This fortunate man lived to see the complete triumph of the cause to which he had devoted his public life. He lived also to see the beginning of the French Revolution, to which his writings had contributed. He lived to see the amazing prosperity of his country when compared with its condition under royal governors. One of his last labors was to write an elaborate address in favor of negro emancipation, and as president of an abolition society to send a petition to Congress to suppress the slave-trade. A few weeks before his death he replied to a letter of President Stiles of Yale College setting forth his theological belief. Had he been more orthodox, he would have been more extolled by those men who controlled the religious opinions of his age.
Franklin died placidly on the 17th of April, 1790, in the eighty-fifth year of his age, and his body was followed to the grave by most of the prominent citizens of Philadelphia in the presence of twenty thousand spectators. James Madison pronounced his eulogy in Congress, and Mirabeau in the French National Assembly, while the most eminent literary men in both Europe and America published elaborate essays on his deeds and fame, recognizing the extent of his knowledge, the breadth of his wisdom, his benevolence, his patriotism, and his moral worth. He modestly claimed to be only a printer, but who, among the great lights of his age, with the exception of Washington, has left a nobler record?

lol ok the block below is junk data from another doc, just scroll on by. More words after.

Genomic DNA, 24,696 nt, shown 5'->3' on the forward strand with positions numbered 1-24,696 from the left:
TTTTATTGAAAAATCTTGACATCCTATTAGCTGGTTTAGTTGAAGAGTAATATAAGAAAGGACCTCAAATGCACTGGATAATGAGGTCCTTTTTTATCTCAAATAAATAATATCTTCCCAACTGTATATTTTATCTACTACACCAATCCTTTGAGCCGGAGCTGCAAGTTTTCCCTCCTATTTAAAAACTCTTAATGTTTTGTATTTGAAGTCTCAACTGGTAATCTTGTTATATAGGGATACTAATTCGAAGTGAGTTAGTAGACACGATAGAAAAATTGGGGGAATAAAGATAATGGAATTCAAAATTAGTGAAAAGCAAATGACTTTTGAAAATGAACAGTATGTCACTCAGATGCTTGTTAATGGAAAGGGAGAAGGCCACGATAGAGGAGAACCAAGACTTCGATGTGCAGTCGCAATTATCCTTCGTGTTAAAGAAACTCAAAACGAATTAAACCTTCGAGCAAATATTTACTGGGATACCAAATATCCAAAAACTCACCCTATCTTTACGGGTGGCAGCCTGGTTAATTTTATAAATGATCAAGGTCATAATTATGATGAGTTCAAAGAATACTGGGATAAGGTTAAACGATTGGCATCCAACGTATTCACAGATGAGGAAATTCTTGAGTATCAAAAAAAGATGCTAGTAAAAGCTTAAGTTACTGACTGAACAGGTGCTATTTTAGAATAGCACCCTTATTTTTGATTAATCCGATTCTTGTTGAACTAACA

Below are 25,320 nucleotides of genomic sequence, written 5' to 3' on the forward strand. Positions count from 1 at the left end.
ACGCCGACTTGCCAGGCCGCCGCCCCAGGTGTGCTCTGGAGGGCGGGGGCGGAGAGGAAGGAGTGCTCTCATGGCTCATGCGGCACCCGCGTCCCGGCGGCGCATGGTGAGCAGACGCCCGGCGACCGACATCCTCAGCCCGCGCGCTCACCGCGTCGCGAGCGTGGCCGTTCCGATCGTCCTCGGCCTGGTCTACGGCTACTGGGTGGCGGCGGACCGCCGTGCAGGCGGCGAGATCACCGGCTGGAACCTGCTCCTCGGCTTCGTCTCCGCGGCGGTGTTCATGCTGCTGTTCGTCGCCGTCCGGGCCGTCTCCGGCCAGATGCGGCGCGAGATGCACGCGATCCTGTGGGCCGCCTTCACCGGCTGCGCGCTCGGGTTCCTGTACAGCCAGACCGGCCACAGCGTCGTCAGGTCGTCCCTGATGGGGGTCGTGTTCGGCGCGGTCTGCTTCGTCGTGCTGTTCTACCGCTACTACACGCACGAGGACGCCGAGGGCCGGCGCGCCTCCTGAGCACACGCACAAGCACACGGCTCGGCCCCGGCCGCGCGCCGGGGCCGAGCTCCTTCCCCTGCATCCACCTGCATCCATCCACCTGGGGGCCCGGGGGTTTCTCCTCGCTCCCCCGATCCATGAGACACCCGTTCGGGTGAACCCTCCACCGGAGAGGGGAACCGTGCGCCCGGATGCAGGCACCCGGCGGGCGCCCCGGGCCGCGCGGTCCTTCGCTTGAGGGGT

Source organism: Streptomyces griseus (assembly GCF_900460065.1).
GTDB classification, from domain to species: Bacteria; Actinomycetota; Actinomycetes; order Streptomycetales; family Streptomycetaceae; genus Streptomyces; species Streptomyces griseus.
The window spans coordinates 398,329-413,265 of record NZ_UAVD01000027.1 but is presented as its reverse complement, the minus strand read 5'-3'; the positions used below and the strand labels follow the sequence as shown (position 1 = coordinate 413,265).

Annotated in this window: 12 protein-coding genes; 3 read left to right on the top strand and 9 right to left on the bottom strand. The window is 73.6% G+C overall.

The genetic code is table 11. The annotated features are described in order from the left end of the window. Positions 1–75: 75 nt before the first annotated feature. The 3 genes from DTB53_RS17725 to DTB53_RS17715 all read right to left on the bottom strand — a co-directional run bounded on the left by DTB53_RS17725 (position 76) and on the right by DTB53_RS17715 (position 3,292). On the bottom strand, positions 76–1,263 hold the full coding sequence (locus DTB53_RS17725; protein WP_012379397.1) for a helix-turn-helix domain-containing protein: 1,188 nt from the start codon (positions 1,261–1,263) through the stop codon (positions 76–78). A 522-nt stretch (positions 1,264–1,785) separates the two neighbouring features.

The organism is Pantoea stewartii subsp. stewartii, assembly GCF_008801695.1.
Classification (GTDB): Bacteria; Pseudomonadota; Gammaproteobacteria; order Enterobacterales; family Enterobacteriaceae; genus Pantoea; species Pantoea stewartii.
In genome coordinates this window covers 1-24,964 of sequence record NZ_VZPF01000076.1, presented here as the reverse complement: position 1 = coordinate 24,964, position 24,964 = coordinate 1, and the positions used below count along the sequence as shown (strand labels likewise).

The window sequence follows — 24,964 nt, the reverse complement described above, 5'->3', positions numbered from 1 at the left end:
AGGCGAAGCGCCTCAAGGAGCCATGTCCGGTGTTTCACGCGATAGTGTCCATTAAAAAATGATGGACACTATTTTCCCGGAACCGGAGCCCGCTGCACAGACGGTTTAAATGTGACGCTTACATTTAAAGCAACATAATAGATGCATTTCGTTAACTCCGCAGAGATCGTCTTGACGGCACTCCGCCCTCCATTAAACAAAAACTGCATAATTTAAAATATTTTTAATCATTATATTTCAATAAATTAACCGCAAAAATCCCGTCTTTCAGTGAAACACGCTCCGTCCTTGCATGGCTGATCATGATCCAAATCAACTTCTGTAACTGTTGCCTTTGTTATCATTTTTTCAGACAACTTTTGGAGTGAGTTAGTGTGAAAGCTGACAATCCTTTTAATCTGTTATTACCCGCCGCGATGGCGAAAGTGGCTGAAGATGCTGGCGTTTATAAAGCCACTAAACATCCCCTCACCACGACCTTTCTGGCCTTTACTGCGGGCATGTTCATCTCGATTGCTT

Mr. James Parton has, I think, written the most interesting and exhaustive life of Franklin, although it is not artistic and is full of unimportant digressions. Sparks has collected most of his writings, which are rather dull reading. The autobiography of Franklin was never finished,—a unique writing, as frank as the “Confessions” of Rousseau. A good biography is the one by Morse, in the series of “American Statesmen” which he is editing. Not a very complimentary view of Franklin is taken by McMaster, in the series of “American Men of Letters.” See also Bancroft’s “United States.”
One might shrink from writing on such a subject as General Washington were it not desirable to keep his memory and deeds perpetually fresh in the minds of the people of this great country, of which he is called the Father,—doubtless the most august name in our history, and one of the grandest in the history of the world.